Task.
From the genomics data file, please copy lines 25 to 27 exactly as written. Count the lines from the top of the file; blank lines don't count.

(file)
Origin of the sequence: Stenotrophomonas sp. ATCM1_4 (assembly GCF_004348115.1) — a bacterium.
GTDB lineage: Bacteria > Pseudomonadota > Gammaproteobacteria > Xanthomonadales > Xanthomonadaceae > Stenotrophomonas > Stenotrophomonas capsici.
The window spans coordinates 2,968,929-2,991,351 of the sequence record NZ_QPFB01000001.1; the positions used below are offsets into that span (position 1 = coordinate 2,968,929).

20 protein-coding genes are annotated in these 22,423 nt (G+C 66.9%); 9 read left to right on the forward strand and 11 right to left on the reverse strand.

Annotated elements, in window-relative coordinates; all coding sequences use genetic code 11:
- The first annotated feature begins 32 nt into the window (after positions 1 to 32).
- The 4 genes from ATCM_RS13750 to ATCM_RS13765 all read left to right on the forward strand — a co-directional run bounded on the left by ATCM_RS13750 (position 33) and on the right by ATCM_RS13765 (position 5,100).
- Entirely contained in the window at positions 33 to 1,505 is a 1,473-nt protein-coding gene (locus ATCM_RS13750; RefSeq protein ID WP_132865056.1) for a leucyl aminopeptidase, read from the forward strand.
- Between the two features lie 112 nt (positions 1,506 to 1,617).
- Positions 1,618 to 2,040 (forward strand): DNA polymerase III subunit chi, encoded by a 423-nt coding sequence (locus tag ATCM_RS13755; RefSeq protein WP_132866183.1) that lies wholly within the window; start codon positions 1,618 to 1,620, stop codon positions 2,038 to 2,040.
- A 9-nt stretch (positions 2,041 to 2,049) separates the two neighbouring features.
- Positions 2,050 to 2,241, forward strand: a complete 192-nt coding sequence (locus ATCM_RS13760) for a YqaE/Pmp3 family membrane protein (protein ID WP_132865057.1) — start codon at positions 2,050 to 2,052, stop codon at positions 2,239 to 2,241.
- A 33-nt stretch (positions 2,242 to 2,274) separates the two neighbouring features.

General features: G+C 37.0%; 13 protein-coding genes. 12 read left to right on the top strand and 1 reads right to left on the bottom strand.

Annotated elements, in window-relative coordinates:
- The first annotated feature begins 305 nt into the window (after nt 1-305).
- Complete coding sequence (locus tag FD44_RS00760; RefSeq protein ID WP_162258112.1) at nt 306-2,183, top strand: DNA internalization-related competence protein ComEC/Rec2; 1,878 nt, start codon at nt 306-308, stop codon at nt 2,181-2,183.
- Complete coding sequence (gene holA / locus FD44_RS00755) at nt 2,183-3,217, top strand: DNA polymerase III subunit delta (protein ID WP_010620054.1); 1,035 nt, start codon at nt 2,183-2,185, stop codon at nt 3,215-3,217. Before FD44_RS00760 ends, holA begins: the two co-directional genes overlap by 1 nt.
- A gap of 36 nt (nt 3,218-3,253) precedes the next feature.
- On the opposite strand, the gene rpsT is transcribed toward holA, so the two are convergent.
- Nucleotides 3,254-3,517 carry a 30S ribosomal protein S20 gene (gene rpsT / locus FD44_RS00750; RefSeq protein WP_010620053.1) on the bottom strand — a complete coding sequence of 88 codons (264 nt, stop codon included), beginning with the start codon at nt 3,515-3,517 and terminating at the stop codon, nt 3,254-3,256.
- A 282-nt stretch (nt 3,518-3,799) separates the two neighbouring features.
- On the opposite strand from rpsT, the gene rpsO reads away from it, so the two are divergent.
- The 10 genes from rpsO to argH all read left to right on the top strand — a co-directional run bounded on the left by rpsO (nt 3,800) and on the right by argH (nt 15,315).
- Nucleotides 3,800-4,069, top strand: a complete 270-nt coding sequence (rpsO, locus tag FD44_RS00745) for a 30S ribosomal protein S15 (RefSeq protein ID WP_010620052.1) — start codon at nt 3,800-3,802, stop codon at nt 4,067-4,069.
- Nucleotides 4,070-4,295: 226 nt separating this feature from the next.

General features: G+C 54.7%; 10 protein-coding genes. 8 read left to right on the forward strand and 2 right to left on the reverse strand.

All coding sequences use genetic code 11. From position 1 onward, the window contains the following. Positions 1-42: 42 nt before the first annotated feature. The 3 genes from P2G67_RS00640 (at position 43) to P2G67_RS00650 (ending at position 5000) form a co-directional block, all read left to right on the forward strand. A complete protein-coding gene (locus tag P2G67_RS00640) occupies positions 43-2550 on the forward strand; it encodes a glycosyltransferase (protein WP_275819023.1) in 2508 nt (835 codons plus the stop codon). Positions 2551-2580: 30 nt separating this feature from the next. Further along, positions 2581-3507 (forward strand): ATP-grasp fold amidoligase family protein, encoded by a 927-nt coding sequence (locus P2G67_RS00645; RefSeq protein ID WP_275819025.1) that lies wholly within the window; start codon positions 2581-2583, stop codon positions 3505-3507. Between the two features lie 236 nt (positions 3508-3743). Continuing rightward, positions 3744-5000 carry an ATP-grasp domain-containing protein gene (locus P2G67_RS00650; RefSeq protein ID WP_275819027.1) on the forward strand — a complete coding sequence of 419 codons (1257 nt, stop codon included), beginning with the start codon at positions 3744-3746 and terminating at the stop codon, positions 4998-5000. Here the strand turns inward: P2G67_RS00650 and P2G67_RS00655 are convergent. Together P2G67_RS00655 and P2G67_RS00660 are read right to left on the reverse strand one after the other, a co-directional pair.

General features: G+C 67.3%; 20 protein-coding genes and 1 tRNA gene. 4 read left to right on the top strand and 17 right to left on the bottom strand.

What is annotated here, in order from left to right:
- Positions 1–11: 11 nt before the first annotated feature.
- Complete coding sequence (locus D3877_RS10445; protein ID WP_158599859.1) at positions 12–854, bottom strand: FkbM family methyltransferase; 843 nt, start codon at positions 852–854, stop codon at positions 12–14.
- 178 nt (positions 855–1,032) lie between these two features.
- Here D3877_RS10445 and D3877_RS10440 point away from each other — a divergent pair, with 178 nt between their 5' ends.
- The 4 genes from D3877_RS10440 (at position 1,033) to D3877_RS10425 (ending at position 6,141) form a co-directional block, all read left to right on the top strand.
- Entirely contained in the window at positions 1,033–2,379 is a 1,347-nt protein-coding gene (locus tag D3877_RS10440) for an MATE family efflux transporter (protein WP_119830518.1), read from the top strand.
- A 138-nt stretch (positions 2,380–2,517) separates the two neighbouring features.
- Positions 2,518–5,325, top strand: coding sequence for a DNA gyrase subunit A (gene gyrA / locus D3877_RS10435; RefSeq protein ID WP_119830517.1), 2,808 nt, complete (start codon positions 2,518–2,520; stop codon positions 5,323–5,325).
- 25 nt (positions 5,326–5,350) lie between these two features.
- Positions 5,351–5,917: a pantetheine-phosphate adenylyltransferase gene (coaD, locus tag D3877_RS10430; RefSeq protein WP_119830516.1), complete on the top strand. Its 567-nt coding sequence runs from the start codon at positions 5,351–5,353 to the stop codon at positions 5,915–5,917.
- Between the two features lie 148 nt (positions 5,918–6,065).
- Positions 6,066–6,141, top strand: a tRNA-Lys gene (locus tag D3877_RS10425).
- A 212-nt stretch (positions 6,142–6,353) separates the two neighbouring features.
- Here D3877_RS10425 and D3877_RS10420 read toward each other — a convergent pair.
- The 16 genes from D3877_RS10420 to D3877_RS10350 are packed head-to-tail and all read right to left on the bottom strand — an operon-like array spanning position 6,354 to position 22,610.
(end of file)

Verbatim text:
- Nucleotides 3,800-4,069, top strand: a complete 270-nt coding sequence (rpsO, locus tag FD44_RS00745) for a 30S ribosomal protein S15 (RefSeq protein ID WP_010620052.1) — start codon at nt 3,800-3,802, stop codon at nt 4,067-4,069.
- Nucleotides 4,070-4,295: 226 nt separating this feature from the next.

General features: G+C 54.7%; 10 protein-coding genes. 8 read left to right on the forward strand and 2 right to left on the reverse strand.